Furthermore, the peer review process, which is a central mechanism used to evaluate and promote scientific excellence, is also criticised because of the influence of sexist, androcentric biases that have a negative effect upon the scientific careers of women.11 12 These prejudices translate into double standards in the evaluation of the scientific competence of men and women.13 As such, work produced by female researchers is met with a greater lack of interest, more disapproval or silencing and more negative criticism and corrections than work produced by their male counterparts.9 12 In addition, women tend to work on soft lines of research, and are assigned subordinate, auxiliary and temporary roles. It is also common for the results of research carried out by women to be attributed to men, and for unfounded assumptions to be made about the difficulties they have in fitting into scientific dynamics and environments, based on women’s possible family responsibilities.14 Within the framework of these prejudices, there is still a tendency to undervalue and marginalise studies regarding gender and women.15 Having said that, the bias that threatens the development of real equal opportunities to the greatest extent is almost certainly the defence of what is known as gender neutrality, as an extension of the irrefutable principles of objectivity, neutrality, impartiality and the pre-eminence of the merit and capacity of the hegemonic model of doing science.

As a result, for a number of social and ethical reasons we must not delay in applying a series of measures in order to promote gender parity in the scientific arena. Specifically, we must review the make-up of the editorial boards responsible for the publication processes, the evaluation process and the review criteria in place for scientific works. The main recommendations are detailed in box 1.

Box 1 Recommendations to make progress in gender parity in publication process

1. Promote the presence and participation of women in the editorial boards of magazines, at all levels (scientists, writers, honorary members, etc…) and for all lines of research (both “soft” and “hard”). If necessary, provisional measures of positive action could be put into place, such as the payment of membership fees.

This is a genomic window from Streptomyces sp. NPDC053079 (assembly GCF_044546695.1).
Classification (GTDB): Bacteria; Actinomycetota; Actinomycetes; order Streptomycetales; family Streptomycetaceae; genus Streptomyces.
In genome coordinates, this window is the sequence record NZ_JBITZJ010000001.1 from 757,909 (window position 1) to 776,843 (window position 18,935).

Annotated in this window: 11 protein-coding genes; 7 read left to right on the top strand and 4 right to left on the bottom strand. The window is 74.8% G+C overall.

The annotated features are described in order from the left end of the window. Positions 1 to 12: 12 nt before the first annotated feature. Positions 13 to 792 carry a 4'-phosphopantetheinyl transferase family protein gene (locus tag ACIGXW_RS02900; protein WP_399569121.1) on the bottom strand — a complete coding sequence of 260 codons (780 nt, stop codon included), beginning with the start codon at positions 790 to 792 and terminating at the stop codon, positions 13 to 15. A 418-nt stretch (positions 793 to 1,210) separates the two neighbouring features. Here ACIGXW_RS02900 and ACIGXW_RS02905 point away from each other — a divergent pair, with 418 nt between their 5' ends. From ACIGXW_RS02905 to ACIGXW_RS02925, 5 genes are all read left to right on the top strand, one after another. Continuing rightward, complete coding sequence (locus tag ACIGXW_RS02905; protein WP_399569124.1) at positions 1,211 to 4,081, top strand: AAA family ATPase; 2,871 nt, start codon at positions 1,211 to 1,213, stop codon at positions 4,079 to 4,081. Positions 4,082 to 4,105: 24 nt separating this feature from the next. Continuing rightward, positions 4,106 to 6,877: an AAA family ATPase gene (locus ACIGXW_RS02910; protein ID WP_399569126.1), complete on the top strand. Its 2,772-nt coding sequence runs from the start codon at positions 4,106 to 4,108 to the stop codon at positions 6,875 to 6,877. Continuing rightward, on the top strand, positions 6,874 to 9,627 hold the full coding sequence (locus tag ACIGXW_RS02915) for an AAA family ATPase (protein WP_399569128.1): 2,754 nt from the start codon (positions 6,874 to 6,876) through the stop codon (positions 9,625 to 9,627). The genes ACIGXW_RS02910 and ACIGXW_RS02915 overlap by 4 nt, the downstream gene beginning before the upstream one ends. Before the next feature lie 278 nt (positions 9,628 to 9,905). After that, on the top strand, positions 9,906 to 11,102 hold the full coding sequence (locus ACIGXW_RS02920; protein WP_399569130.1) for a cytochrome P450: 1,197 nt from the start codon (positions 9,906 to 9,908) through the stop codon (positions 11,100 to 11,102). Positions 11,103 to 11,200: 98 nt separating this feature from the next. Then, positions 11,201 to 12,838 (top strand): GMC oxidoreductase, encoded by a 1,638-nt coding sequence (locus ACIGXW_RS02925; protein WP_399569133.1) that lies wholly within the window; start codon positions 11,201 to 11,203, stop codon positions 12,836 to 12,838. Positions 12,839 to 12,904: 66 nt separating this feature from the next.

2. Secure greater impartiality and independence in the evaluation procedures with regard to the identities and characteristics of the authors, such as their sex, nationality, work centre, etc… This could be done by, for example, setting up a blind evaluation system.

3. Be aware of and avoid the influence of sexist prejudices and stereotypes through measures such as the provision of training and promotion of awareness of matters relating to gender parity amongst the people involved in the review of works and in editorial policies and the provision of evaluation tools which promote gender equality in review processes.

4. Periodically analyse and evaluate the impact that review processes have on gender parity with a view to identifying sexist biases and discriminatory practices.

5. Include equal opportunities for both sexes as a basic, inalienable principle in the ethical code for editorial practices.

6. Expand editorial lines which promote, to a greater extent, the publication of multidisciplinary research and emerging themes such as gender studies.

7. Demand information about the type of contribution made by each author of a manuscript so that the contribution made is reflected thought the order in which the authors’ names are listed.

8. Specify the sex of the authors and people quoted in the manuscripts by including their full names in the list of authors and in the bibliographical references.

In addition to these recommendations, the basic keys to change include strengthening and demanding greater transparency and publicity in editorial policies and in the manuscript review processes and, above all, the promotion of greater awareness of sexual discrimination. Therefore, in order to achieve gender parity, editorial organisations, forums and boards, especially, given their influence in academic circles, the Vancouver Group or the COPE (Committee on Publication Ethics), must show a clear, firm willingness to refer to and discuss the gender gap problem in their publications. Scientific publications play an essential role when it comes to visualising, recognising and promoting the work of female researchers and helping to make progress in gender parity in the processes of constructing and publishing scientific knowledge.

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Footnotes

  • Competing interests: None declared.

  • iDetailing the scientific contributions made by men and women is essential in order to promote gender equality in publication processes, and as such the first names of authors have been included in the bibliography.